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5 tips for startups seeking regulatory approval

on August 12, 2013

There are benefits for startup medical deviceand drug development companies to court regulators like the U.S. Food and Drug Administration early to ensure strong communication on what's expected and what a comany's product(s) can deliver. But on the other hand,there can be some unforeseen challenges as well. And of course the FDA has been known to change its mind and request more and more data.

This was one of the engaging discussions at the Greater Philadelphia Alliance of Capital and Technologies IMPACT conference convening venture and angel investors and the entrepreneurs with whom they invest.

Among the members of the panel talking about alligning incentives and current challenges facing startups were Jeff Voigt, principal for Medical Device Consultants of Ridgewood; Joseph Capper, the CEO of remote monitoring medical device firm CardioNet(NASDAQ: BEAT); David Hastings, the CFO of pharmaceutical company Incyte (NASDAQ:INCY);and Dr. John Reiss, a partner with Saul Ewing's life science practice. James Datin, executive vice president with Safeguard Scientifics(NYSE: SFE),was the moderator.

Make sure you describe your company's device or drug accurately Years before Capper joined CardioNet as CEO, its tool for diagnosing and monitoring cardiac arrhythmias was classified as a health service, not a medical device. Reimbursement is a big issuefor most companies and they will be pressed to develop products that are substantially better than what's come before. One panelist advises clients to look at the codes, look at the reimbursement. If [their product] is truly substantially different and they can make it that way, so much the better.

Another point on communications with the FDA: although companies need to be passionate about their solutions, the challenge is to back up their claims with data. One panelist likened applying for 510(k) approval toMitt Romney's recent unsuccessfulbid for president in which he had to balance a conservative profile in the primary with a more moderate one after he won his party's nomination. "You have to be careful that what you say in the primary isn't completely different from what you say in the rest of the race," one panelist said.

Timing is everything Although establishing a dialogue with the FDA can be good to ensure their expectations are understood, it's not without some risk. One reason for a company to go to the FDA early is to ensure that they do the necessary studies to prove that label as much as possible to show that their product is substantially different. Reiss advised companies to weigh the decision carefully. "If you go too early and they're not interested, you have have to revive their interest… you have to figure out what the balance is."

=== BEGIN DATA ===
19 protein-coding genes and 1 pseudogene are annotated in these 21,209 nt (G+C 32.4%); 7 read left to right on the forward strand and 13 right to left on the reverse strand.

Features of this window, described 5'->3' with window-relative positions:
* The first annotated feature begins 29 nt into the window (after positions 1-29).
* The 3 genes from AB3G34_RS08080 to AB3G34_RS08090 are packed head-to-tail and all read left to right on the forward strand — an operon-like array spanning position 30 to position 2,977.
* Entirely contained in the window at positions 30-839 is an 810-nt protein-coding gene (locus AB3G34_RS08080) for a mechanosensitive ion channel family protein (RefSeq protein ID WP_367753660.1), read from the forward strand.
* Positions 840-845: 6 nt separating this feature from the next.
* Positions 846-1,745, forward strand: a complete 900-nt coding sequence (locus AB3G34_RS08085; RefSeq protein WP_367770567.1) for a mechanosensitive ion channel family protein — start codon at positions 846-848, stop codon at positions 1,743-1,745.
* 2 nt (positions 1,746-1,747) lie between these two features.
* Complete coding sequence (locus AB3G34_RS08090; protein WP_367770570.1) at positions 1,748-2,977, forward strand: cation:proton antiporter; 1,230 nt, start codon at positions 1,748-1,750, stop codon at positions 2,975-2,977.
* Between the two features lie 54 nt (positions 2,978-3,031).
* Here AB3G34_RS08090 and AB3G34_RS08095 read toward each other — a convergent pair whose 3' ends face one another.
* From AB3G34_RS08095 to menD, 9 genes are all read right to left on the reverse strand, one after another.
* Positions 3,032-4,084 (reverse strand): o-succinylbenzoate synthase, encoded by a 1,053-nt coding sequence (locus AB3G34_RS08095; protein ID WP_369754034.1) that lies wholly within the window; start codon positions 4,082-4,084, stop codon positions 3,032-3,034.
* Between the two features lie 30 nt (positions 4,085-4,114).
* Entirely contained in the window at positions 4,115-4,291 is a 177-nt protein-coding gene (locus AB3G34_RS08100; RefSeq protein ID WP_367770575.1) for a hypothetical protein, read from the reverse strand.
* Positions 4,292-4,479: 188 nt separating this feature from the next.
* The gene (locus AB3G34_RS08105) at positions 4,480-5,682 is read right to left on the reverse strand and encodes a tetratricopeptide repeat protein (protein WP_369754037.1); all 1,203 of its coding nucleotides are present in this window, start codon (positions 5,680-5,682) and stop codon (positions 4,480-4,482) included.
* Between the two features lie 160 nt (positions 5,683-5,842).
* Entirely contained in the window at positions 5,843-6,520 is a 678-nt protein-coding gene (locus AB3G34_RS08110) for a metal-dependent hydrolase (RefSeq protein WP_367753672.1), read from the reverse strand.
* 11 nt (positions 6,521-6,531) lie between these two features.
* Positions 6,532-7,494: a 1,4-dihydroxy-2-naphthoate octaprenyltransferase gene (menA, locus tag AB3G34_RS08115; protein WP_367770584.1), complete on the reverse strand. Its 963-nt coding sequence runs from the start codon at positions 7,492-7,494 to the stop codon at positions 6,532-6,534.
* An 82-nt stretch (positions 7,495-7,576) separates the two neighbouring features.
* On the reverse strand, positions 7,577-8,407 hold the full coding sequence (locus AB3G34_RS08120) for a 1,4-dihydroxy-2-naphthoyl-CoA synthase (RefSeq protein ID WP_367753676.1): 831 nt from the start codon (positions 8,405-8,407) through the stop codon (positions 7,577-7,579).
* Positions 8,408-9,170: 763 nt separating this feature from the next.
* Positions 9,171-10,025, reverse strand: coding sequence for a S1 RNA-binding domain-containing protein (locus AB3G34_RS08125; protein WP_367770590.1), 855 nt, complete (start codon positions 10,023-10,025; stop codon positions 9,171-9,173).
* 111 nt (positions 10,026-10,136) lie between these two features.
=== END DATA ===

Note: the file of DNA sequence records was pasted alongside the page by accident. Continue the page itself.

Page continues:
What's the value proposition? Voigt encouraged companies toseriously consider thisquestion since the buyer in the future will be more likely to be a provider rather than an insurance company.

Having big partners can help Incyte partnered withNovartis and licensed its myelofibrosis drug Jakavi to treat the rare blood cancer.The drug was recently approved in Europe and by the FDA. Hastings said the deal means it doesn't have to worry about reimbursement issues, because the pharmaceutical company is experienced in global reimbursement.

CPT codes are tough to change The CPT code, set and maintained by the American Medical Association, is used to distinguish medical, surgical and diagnostic procedures and services by physicians, accreditation organizations and payers for administrative, financial and analytical reasons. The application process takes about two years , but once your device is assigned one, it can be tough to change it. It impacts reimbursement and as Capper pointed out: "Changing your CPT code can take longer than getting 510(k) approval."

[Photo by - Damian Gadal]

Category:  Creation  Tags:  startup, HealthIT, FDA, Approval, Entrepreneur, Healthcare

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